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How to Create a Build-Your-Own Welcome Bag Station for Your Wedding Guests

Your attendees will love this non-traditional idea.

Contributing Writer
janet patrick wedding welcome bag on cart
Photography by: Laura Gordon Photography

If you're looking for a fun way to update the traditional welcome bag experience for overnight guests at your wedding, create a build-your-own bag station that gives your friends and family the opportunity to choose their own perfectly curated collection of weekend must-haves. The stations are less work for you (no need to fill all those bags!), interactive and engaging for your guests, and an easy way to reduce waste at your wedding, says planner Virginia Edelson of Bluebird Productions. "A make-your-own station can be more personalized for a wedding guest or a couple attending, as you can customize what is helpful and wanted—as opposed to gifting something that ends up immediately in the garbage," she says.

 

Related: Welcome Bags from Real Weddings

 

Decide how you want to put your station together.

Plan to set up your welcome bag station in a hospitality suite at the hotel, where guests can pass through as they check in, or at your welcome party for a hands-on activity. Use trays, risers, and shelves to keep everything visible and accessible, says Edelson, and make it pretty—but without blowing your budget. "As the products will do most of the talking, little traditional décor is necessary, but how the items are displayed is more important," she says. "We suggest you think of it like a lovely little gifting area in a boutique versus an assembly line. Bonus points for having it attended to keep it tidy and replenished!"

 

Choose the right snacks.

Food and drink are welcome bag must-haves, whether that means packages of your grandmother's famous chocolate chip cookies, local jam and honey, quick hotel-room snacks like fresh fruit and granola bars, or specialties from the city where you're tying the knot, like your favorite beers or artisan potato chips. "I have a sweet tooth so I always suggest something sweet," says Edelson. "We don't like to discriminate, so including something savory is always a plus!" And don't forget something to help your guests stay hydrated: "We rarely do a welcome gift without including a vessel for water—a reusable water bottle or customized water bottles," says Edelson. "Water is so critical during festive holiday weekends."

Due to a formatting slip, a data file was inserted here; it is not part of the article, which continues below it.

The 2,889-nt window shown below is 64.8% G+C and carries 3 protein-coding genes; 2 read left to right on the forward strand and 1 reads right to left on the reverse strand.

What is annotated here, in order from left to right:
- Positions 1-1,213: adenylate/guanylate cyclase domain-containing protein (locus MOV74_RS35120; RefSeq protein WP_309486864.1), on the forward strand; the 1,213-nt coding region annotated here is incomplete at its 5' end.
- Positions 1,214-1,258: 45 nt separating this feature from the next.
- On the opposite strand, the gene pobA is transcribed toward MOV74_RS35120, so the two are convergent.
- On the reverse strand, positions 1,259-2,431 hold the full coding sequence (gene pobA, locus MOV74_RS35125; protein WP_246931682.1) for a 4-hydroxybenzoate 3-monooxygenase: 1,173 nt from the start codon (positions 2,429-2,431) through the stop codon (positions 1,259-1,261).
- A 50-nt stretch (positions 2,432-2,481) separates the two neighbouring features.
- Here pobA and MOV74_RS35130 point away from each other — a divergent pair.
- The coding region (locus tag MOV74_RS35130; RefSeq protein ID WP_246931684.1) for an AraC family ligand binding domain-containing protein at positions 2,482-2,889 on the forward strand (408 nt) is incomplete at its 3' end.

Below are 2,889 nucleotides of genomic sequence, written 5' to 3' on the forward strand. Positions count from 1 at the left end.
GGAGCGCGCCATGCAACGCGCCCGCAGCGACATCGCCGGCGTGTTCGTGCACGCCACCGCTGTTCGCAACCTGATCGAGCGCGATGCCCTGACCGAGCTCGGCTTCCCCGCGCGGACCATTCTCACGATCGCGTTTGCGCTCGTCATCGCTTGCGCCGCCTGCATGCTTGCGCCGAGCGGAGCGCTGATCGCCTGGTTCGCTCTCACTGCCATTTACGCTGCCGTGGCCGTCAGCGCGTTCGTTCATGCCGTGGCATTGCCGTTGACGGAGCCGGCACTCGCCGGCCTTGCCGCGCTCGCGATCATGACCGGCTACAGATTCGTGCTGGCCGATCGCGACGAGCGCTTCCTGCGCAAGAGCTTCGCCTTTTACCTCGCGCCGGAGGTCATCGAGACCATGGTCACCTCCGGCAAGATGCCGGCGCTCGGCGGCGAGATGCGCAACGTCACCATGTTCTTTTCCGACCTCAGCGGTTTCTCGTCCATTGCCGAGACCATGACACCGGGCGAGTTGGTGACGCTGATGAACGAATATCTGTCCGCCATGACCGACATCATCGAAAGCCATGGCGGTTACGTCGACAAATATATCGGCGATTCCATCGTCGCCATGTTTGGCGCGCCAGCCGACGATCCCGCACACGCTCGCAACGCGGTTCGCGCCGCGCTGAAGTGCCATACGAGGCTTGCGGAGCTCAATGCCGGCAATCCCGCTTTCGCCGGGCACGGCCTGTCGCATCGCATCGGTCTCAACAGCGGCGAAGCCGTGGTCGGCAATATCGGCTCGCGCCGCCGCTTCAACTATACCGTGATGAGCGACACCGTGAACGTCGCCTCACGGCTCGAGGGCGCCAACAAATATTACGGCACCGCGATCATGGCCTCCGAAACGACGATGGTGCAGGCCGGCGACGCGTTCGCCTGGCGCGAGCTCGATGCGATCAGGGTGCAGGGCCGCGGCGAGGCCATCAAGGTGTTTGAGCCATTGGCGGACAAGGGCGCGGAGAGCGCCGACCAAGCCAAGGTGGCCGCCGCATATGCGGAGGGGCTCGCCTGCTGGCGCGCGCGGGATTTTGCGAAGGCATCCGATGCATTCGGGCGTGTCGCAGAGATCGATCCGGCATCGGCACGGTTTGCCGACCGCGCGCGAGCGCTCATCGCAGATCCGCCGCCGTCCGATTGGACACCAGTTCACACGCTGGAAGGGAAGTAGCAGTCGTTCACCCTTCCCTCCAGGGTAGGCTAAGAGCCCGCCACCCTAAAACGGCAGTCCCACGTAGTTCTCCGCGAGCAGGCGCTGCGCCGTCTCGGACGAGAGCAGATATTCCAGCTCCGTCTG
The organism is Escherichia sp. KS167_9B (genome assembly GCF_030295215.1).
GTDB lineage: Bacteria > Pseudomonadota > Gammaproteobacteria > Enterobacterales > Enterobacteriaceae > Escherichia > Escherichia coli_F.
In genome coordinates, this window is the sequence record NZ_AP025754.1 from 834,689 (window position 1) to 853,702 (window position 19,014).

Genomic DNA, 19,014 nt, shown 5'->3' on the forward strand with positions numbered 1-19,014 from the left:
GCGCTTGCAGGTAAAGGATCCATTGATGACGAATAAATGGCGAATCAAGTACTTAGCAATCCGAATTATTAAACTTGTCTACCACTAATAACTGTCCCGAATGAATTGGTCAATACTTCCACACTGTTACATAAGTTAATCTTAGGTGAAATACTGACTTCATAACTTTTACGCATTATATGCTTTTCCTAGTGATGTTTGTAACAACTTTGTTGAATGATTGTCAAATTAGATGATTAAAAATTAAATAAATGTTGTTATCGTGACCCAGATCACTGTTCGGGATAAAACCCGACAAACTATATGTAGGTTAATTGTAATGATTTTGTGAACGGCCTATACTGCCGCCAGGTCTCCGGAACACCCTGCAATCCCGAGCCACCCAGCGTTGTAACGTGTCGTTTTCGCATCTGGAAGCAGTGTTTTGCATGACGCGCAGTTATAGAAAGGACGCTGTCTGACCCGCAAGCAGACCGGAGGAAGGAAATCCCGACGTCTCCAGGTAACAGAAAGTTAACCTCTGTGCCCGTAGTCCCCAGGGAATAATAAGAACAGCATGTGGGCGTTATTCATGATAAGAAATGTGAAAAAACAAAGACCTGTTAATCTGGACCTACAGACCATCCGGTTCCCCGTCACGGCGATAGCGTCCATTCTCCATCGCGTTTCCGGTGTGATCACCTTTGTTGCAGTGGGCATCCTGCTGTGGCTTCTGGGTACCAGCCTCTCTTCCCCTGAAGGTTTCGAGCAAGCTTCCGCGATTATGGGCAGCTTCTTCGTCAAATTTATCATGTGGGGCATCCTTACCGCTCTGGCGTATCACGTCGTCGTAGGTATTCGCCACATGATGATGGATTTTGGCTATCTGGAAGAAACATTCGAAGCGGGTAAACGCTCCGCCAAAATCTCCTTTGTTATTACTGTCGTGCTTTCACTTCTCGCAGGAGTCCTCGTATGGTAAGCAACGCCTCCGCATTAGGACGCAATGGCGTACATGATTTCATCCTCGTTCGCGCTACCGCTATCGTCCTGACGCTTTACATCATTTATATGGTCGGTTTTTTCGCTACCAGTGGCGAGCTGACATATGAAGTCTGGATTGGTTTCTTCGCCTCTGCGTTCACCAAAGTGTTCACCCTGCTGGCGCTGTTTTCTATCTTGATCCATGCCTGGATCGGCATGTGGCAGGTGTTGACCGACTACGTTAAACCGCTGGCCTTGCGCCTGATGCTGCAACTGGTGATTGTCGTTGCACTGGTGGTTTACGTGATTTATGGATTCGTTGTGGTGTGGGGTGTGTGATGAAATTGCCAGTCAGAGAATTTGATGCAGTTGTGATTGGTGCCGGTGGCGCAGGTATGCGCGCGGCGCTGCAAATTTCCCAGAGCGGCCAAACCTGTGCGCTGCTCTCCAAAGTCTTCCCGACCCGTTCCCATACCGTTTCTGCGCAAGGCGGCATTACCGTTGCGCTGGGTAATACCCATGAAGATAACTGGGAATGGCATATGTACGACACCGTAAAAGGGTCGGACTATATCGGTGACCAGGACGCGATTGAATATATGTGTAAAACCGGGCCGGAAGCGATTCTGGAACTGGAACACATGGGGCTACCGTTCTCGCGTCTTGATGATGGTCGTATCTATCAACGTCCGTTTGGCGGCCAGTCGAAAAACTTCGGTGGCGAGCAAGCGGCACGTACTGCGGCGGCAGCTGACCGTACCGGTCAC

Spend wisely.

Other popular welcome bag items include mints, playing cards, sleep masks, sunglasses, lip balm, baseball hats, and mini emergency kits with headache medicine and bandages. But don't go overboard on the monogrammed items, warns Edelson: "Items that are too personalized with dates and names tend to be the items that get left behind," she says. "We suggest neutral items that are generally popular to reduce the amount of trash from welcome gifts." If you're working within a budget, think quality over quantity and focus your resources on gifts that are durable, useful, and versatile—rather than on a variety of cheaper options that aren't as practical. "We suggest one nicer item like a customized water bottle versus 10 smaller knick-knacks," says Edelson. "This will have the greatest bang for your buck."

 

Make sure to provide the perfect bag.

The most obvious part of a welcome bag station—the bag—doesn't have to follow any certain rules, says Edelson: It can be as simple as inexpensive gift bags in your wedding colors, as personal as a tote with your monogram on it, or as functional as a reusable cloth tote, a chic box, or a pretty basket. "We love all different types of bags, from a paper bag that is used to put emphasis on the items versus the vessel to a customized canvas tote bag," says Edelson. The option you choose will really depend more on your own personal style, your wedding atmosphere, and your budget. But one point to keep in mind, says Edelson, is whether you want the bag to complement the items you include or be the main event: "Is it about the bag or the contents?" she says. "We suggest that our clients be mindful about the vessel for the welcome bag or box and to select a vessel that really allows the gift to speak for itself."